As an investor seeking to continuously develop my skillset, I find it beneficial to shadow a professional investor with a thought process I respect. And by shadow, I just mean follow his work online, perform my own work, and compare conclusions. That's exactly how I chose to write about Northern Tier Energy LP, a company Vitaliy Katsenelson wrote about in November. As an active reader of Seeking Alpha, I noticed several articles have been written about the company since November, a significant amount of coverage for a $2.4B company by market capitalization. I have not read these articles prior to my analysis to avoid clouding my thoughts about the company. Understanding there is ample coverage, I will keep the investment thesis focused on what I consider the key points.
Instead of simply jumping on board a ship with someone I respect, I felt compelled to investigate more about NTI's refining business, noted to be strategically located in the PADD II Midwest region. Being located in the Midwest enables the company to benefit from low costs of raw materials (i.e. WTI crude oil or more specifically WCS (Western Canadian Select) or North Dakota Light (NDL)) when compared to its competitors in the PADD III Gulf Coast region that primarily use Brent or Louisiana Light Sweet. Such a strategic advantage improves gross margin, or what the industry refers to as crack spread (light products such as gasoline and distillates - crude oil). As the company states in its 10-K, NTI's "operating performance has benefited from the widening of the price relationship between the traditional crude oil pricing benchmark, NYMEX WTI, and the international waterborne crude oil pricing benchmark, Brent. We purchase crude oil which is priced based off NYMEX WTI. Refined products prices are set by global markets and are typically priced off Brent." Management references the NYMEX WTI because they purchase crude oil based on that futures index. As recent as 2009, WTI has at times exceeded Brent. Since August of 2010, however, Brent has been consistently higher, sometimes as much as almost $30/bbl.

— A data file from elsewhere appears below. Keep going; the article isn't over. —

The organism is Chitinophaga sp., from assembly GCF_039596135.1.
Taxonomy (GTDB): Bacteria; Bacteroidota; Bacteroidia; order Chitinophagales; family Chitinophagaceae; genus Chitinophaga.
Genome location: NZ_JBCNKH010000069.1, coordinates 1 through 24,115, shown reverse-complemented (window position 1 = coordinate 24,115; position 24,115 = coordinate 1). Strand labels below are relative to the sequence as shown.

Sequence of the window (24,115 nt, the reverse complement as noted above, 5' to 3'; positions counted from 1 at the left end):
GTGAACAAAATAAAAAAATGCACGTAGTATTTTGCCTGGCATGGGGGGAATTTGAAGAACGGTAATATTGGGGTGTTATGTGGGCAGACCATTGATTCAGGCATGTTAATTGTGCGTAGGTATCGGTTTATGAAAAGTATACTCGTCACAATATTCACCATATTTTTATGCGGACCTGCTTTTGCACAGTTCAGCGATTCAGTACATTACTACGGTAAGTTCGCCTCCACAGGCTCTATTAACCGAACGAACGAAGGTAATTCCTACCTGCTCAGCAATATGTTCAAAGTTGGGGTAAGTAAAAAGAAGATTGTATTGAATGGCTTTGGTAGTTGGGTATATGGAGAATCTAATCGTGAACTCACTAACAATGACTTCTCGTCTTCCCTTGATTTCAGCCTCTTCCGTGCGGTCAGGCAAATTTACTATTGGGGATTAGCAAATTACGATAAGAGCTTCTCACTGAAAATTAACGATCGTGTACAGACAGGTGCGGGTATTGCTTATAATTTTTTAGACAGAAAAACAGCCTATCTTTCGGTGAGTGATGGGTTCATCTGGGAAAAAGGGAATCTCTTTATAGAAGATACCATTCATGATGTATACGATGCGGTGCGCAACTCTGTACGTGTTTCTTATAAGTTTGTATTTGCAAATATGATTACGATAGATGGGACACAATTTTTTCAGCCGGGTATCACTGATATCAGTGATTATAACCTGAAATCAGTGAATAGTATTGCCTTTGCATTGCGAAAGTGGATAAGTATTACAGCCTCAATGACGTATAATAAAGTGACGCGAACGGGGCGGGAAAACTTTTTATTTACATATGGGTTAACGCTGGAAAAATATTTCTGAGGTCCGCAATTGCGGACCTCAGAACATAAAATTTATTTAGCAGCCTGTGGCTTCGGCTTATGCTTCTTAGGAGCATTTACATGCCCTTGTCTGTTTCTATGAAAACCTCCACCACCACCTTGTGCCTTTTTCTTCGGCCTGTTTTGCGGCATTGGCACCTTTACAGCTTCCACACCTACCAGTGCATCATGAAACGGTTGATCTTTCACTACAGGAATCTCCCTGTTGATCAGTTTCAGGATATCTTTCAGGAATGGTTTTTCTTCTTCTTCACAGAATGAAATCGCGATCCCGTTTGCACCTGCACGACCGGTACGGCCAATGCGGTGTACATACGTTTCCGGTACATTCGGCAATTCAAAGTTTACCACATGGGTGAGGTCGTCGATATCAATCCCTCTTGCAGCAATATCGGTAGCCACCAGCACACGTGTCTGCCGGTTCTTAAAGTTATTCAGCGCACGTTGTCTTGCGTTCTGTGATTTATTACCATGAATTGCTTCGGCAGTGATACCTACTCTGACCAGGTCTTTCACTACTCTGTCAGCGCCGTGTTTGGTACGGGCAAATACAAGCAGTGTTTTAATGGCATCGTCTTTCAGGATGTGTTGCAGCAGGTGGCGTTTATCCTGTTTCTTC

As reflected in the chart below, the futures prices indicate a continued premium price for Brent vs. WTI. As a side note, the shape of the futures price curve is said to be in backwardation and that subject is discussed in more detail here.